A friend gave me my first copy of the Tao way back in my wandering days. I’ve since acquired and gifted several copies and recently came back into possession of the  translation I’d had back then, which I find to be the best. It’s an ancient yet timeless text, and not to be devoured, but slowly savored.

I came quite close to naming the farm “Spoke & Barrel Farm”, which was pulled from the lines of the Tao Te Ching, but I was informed me that any biz name with 2 words split by ampersand is “hipster” and therefore to be avoided. I later realized there is a local food truck named Smoke & Barrel, so I’m glad I avoided that conundrum.

I think that reading the Tao over the years has helped me to relax overall, especially when it comes to understanding what it means to be in control. In situations that could prove a difficult battle, I can often remind myself to be like water, and flow in the easiest direction, and in leadership to remember the value of humility:

“Why is the ocean king of all of the rivers? Because it lies beneath them.”


The Omnivore’s Dilemma by Michael Pollan

I can recall that I  bought The Omnivore’s Dilemma back in 2007 with a half-ounce of presence; I was thoroughly engaged in a phone call while walking through an airport and slid into a bookshop to scoop up a cross-country flight read.  The Omnivore’s Dilemma drew me in, blowing my mind on that flight back home from California; I had begun to read a bit about food and diet, and while real-talk books like “Skinny Bitch” reeled my mind about personal health, Pollan’s writing in The Omnivore’s Dilemma starting my brain cogs spinning about the public health and environmental implications of the foods we choose to eat. I loved this book so much I didn’t stop at the final chapter. I read through the Sources and researched the people he interviewed and referenced; I went on to read more about Joel Salatin and Marion Nestle,  and got myself a copy of Frances Moore Lappe’s “Diet for a Small Planet” to name a few.

Oh right, I also became a farmer. Working at farmers’ markets and on farms for the last 10 years now I can’t tell you how many people I’ve met who were impacted by The Omnivore’s Dilemma. I think the whole industry and market for sustainably and ethically produced food has been impacted in a huge way by this one special book. It’s worth reading at least once.



I only know two recipes

I only know two recipes

Pancakes, and a loaf of bread. These are the 2 recipes I know by heart. And honestly, it’s been awhile since I made bread; I’d have to dig pretty deep in the brain for that file. Furthermore, each new loaf of bread and batch of pancakes comes out slightly different from the last, but always delicious under a slathering of butter and honey or New York maple syrup. Other than these two, I rarely follow any specific recipe and in fact, I frequently stray from any sort of exact measurement at all, which makes it even more surprising the number of dishes I can dirty without having used a single measuring device.

While I take pride in my ability to cook up a perfect pot of rice by measuring neither rice nor water, the problem for me arises from customers who often asking me for recipes for the produce they take home from the farm, and I struggle to respond! Let’s see… dip it in hummus, toss it with vinegar, saute it with butter and salt, grill it, roast it… I think that covers about all of the bases.

Oh and slather it with peanut butter, of course.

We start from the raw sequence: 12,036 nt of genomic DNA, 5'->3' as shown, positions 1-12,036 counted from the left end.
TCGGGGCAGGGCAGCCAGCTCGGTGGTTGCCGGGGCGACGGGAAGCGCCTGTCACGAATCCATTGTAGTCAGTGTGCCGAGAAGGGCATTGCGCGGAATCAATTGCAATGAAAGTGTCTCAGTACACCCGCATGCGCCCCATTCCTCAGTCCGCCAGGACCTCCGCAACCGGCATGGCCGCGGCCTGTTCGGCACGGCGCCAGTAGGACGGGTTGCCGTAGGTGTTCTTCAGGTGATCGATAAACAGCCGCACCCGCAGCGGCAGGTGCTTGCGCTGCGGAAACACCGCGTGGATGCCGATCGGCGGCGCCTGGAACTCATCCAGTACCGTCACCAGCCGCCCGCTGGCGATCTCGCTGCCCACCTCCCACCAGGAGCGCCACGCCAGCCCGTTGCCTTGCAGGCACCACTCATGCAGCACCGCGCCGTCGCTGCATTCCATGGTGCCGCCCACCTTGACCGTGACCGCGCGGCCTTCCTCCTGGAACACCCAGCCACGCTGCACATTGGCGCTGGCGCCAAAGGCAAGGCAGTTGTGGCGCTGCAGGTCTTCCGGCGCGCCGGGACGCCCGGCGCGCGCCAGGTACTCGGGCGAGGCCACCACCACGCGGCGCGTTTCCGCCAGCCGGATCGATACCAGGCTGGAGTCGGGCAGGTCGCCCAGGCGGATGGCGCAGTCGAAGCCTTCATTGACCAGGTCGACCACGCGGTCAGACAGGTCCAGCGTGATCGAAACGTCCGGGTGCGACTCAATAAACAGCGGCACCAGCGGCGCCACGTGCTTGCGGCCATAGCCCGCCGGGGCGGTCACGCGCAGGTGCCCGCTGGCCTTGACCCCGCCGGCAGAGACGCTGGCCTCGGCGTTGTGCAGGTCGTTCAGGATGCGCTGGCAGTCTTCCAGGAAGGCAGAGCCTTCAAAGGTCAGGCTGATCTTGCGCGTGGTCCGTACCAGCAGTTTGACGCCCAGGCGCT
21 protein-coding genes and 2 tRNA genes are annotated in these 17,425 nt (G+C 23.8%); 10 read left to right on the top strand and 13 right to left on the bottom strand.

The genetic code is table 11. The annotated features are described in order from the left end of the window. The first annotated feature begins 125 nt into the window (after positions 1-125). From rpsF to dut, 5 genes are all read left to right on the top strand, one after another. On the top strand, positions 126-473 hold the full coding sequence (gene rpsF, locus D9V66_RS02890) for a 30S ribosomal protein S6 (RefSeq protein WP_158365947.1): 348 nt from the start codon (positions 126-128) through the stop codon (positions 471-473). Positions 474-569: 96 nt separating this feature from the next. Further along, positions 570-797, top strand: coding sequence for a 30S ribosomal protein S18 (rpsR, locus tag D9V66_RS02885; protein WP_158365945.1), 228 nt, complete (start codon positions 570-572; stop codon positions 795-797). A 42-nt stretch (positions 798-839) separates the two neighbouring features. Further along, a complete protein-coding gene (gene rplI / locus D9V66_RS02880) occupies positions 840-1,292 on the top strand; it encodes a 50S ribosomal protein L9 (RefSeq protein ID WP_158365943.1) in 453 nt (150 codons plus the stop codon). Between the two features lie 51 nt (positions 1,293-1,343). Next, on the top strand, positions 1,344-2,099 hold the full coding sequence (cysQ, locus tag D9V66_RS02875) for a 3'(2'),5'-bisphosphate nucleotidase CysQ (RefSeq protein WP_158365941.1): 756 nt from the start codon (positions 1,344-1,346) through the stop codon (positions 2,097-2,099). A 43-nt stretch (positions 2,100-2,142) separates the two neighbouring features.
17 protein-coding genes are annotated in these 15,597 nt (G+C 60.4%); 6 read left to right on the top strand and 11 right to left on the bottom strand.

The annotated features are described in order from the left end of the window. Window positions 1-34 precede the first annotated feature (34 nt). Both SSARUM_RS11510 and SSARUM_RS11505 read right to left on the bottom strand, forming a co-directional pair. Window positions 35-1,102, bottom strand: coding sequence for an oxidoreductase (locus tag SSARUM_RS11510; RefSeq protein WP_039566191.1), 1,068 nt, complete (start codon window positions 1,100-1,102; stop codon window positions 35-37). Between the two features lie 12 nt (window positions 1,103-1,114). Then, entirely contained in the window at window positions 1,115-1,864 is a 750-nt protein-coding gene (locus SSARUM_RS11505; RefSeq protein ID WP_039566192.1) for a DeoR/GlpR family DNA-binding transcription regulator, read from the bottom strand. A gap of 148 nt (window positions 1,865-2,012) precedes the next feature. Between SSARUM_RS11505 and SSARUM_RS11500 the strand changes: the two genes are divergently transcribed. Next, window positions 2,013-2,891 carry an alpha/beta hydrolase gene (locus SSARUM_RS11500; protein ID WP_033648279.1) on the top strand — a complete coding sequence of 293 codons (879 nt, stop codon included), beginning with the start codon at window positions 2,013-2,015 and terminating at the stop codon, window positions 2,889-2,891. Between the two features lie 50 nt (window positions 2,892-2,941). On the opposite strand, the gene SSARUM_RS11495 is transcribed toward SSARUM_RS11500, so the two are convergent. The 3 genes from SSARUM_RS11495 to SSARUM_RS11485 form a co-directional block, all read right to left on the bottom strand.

I love to cook and prepare foods. And I think recipes are a great way to get started if you lack confidence in the kitchen, but ultimately I think you’ll be better off in the long run if you learn not to lean on recipes, but instead move towards using them as a basis to create and measure your own unique ideas. Learn to think critically about why your favorite recipe for eggplant parm is so delicious. Is it the dash of sugar in the sauce? Or the dried chives in the frying batter? When you start to analyze the apparent magic behind the recipe, you’ll begin to find more and more that you can transfer these tried and tested tastes to other meals, too.

The secret here must be the individually plotted baby cilantro leaves

Besides, some of these recipes you find online aren’t so precise anyhow. Think about it: A recipe calls for 2 onions, finely chopped. I have, in my kitchen now, an onion the size of a ping pong ball, and another the size of a softball. Fulfilling the obligation set by the recipe is obviously a big decision, and while the novice cook sweats nervously as though deliberating between cutting the blue or red cable to disarm a ticking device, the seasoned and thoughtful kitcheneer easily determines the appropriate ratio of onion to all else and proceeds confidently.

I have at times admittedly felt inhumanely entertained by others’ discomfort as I shirk measuring cups or shrug and guess at replacement ingredients, forging ahead with or without a clear idea of the goal or meal at hand. For certain, it hasn’t always been this way. I have messed up my share of meals. I’ve hot sauced, soy sauced, and lemon jucied my way out of a few bad dishes. But alas, here we are, and you want a recipe. So I’m caving in, and I’m going to share some nuggets. It’s winter and I’ve got a moment to spare.

Autumn image. Nobody needs help with winter imagery.

To start: Ants on a log.

Just kidding.

How about this instead:

I don’t remember where I learned about cooking rice without measuring, but this ‘secret’ seems always to work, no matter the quantity and no matter the rice:
Put rice in a pot. Add water until the distance between the top of the rice and the top of the water equals the distance from the tip of your pinky finger to the first knuckle. Add in a bit of salt and EVOO or butter if you like at this point.
Heat on medium until water boils, and lower heat to simmer until all water is absorbed. I urge you to listen to the pot. I believe you will find that the sound of water simmering is quite different from the sound of cooked rice charring to the bottom of your pan. And/or use a pot with a glass lid while you figure that last part out, I guess. Remove from heat and fluff a bit with a fork. I like to add a bit more oil at this point as well. I think it keeps the inevitable leftovers in a finer fashion for future meals.

Oh, the things you can do with a pot of rice when you’re lacking any trace of dinner ambition!
Shall I save that for another post?